Denoised, chimaera-free, non-singleton amplicon exact sequence variants (ESVs) were obtained using the dada2 R package . Taxonomic annotation of ESVs was performed using IDTAXA  in DECIPHER  against UNITE , keeping only fungal ESVs. Functional guilds of ESVs were retrieved using the FUNGuild database . Raw reads are available at ENA under study project PRJEB51095. Fungal ESV sequences are available at ENA under accession numbers OV986018-OV989728. The dataset, including the ESV contingency table, the sample metadata and the taxonomic and functional annotation of ESVs, is available at figshare (https://doi.org/10.6084/m9.figshare.20160578).
Prior to statistical analysis of the fungal community composition, sequencing depth among samples was rarefied to 33,000 reads per sample. Four samples were removed due to too low sequencing depth, keeping a final total of 111 samples. To analyse the functional community composition, the guild annotation matrix was transformed to a ‘trait’ matrix in which, for each ESV, the membership of an ESV to a particular guild was coded present (1) or absent (0). Based on this trait matrix, we calculated the proportion of ESVs in each community that belong to a particular functional guild, that is, the community functional potential. The proportion of ESVs for each functional guild was weighted by the relative abundance of those ESVs in the community. Note that because a taxon can be attributed to more than one functional guild, the sum of the proportion of ESVs of each functional guild within a community does not sum up to 1.
All statistical analyses were conducted in R . The variation in soil physicochemical variables was analysed using principal component analysis using dudi.pca() in ade4 . Community composition analyses were performed using vegan . To analyse the variation in ESV and guild community composition, dissimilarities in ESV community composition and community functional potential were calculated using Bray–Curtis dissimilarity using vegdist(). Dissimilarities were visualised using NMDS ordination with metaMDS() and soil physicochemical variables were fitted to the scores of the communities in the NMDS space using envfit(). The proportion of variance in community dissimilarities attributed to recultivation phase, year of recultivation, season, was analysed using permutational multivariate ANOVA  using adonis2(). In addition, the relative importance (marginal R2) of each soil physicochemical variable was calculated using permutational multivariate ANOVA. Finally, we performed an indicator species analysis to statistically support the selection of different ESVs across years, using multipatt() in indicspecies . P-values were adjusted for multiple testing using the false discovery rate .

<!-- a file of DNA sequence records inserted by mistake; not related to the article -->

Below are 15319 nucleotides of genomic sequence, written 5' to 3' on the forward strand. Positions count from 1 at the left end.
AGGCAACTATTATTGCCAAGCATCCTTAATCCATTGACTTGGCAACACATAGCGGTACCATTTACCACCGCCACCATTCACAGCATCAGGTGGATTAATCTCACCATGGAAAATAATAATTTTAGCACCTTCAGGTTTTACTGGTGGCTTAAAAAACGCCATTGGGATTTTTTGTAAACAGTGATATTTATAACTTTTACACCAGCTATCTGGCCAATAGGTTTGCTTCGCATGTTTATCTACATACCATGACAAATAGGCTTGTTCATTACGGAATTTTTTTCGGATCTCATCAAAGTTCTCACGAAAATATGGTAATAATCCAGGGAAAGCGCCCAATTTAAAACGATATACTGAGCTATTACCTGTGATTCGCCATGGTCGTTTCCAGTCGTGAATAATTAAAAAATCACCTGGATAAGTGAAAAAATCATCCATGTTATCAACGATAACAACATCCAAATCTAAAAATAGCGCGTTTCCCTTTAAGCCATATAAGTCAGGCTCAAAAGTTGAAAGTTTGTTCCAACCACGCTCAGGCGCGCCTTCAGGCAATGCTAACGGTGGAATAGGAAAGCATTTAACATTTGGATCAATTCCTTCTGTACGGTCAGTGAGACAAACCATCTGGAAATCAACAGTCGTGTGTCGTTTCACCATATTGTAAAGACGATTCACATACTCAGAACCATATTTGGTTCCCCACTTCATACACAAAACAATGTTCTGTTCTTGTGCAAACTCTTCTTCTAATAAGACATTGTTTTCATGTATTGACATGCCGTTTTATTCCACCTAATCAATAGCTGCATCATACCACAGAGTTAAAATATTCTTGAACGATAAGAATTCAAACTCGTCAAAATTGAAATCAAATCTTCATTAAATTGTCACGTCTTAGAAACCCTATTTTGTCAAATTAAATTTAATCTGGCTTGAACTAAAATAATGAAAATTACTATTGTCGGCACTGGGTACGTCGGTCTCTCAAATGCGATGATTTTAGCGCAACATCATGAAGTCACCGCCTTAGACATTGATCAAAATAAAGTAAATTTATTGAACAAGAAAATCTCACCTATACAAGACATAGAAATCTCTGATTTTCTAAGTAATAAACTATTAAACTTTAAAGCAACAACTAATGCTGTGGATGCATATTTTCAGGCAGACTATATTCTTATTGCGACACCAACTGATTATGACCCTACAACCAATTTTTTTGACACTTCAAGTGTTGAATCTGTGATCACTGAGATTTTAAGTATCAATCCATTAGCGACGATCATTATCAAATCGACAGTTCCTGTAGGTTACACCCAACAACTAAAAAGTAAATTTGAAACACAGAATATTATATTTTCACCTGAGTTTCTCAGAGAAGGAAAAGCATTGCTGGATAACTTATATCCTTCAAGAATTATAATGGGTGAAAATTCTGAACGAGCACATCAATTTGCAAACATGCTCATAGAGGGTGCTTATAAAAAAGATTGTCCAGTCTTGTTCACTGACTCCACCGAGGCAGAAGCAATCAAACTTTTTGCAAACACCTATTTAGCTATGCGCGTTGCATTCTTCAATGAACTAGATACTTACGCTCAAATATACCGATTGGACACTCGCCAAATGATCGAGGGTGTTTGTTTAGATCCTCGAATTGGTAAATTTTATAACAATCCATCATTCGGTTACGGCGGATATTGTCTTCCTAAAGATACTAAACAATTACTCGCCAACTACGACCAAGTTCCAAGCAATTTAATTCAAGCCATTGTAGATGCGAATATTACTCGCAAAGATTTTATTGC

We first performed a principal component analysis to visualise the changes in soil physicochemical parameters across recultivation phases and years within phases. In both winter and summer, soil physicochemical characteristics strongly differed between each phase of the recultivation (Fig. 2). Soil pH was more alkaline at the beginning of the recultivation (phase 1) while all other parameters were low. Ammonium (NH4+) and sulphate (SO42−) soil content was higher after conversion to the barley cropping (phase 2). Soil water content (likely due to an increased water-holding capacity as result of organic matter enrichment), potassium (K) and total soil phosphorus (P) content were higher at the end of the chronosequence, after decades of conventional agriculture by local farmers (phase 3), and even more in the pre-mining field. The main differences between winter and summer was the NO3− soil content, higher in winter in phase 2, but higher in summer in phase 3 and pre-mining fields, probably reflecting the difference in the period of fertilisation between the fields managed by RWE company (phase 2) and the fields managed by local farmers (phase 3 and pre-mining fields). Soil greenhouse gas emission potential did not differ between seasons: N2O and CO2 potential emissions were higher in phase 3, and even more in the pre-mining field, compared to phases 1 and 2.
We recovered a total 2753 fungal ESVs. The NMDS ordination of Bray–Curtis community dissimilarities and variance partitioning analyses revealed that the ESV community composition successively and markedly shifted across phases, and across years of recultivation within phases (Fig. 3a, Table 1), indicating that management practices can steer the fungal community. This community turnover involved the replacement over time of the most abundant ESVs selected during each phase (Fig. 4). A few ESVs were abundant all across the chronosequence and in the pre-mining fields, but most of the ESVs were significantly more abundant in a phase than in others (Fig. 4c). The ESV community composition within fields converted to conventional agriculture (phase 3) converged towards the composition of the pre-mining community (Fig. 3a). However, according to our prediction of a stochastic reassembly of fungal taxa after mining, the ESV community composition of phase 3 fields, even of the older fields cultivated for 42 years, still differed from the pre-mining community (Fig. 3a, Table 1).
One thousand eighty three ESVs (68% of the ESVs, 64% of the reads) were assigned to a fungal functional guild. Restricting the NMDS analysis to ESVs with annotation to the Funguild database revealed similar patterns as observed based on all ESVs (Fig. S1), indicating reliable interpretation of the guild community composition. The NMDS ordination of Bray–Curtis community dissimilarities and variance partitioning analyses revealed that the functional guild composition, similarly to the ESV composition, successively and markedly shifted across the phases of the recultivation and across years within phases (Fig. 3b, Table 1). However, in contrast to the ESV community composition and according to our prediction that the functional composition of the soil fungal community at the end of the chronosequence will be similar to the pre-mining state, there was no difference in guild composition between communities of the fields of phase 3 and of the pre-mining fields (Fig. 3b, Table 1).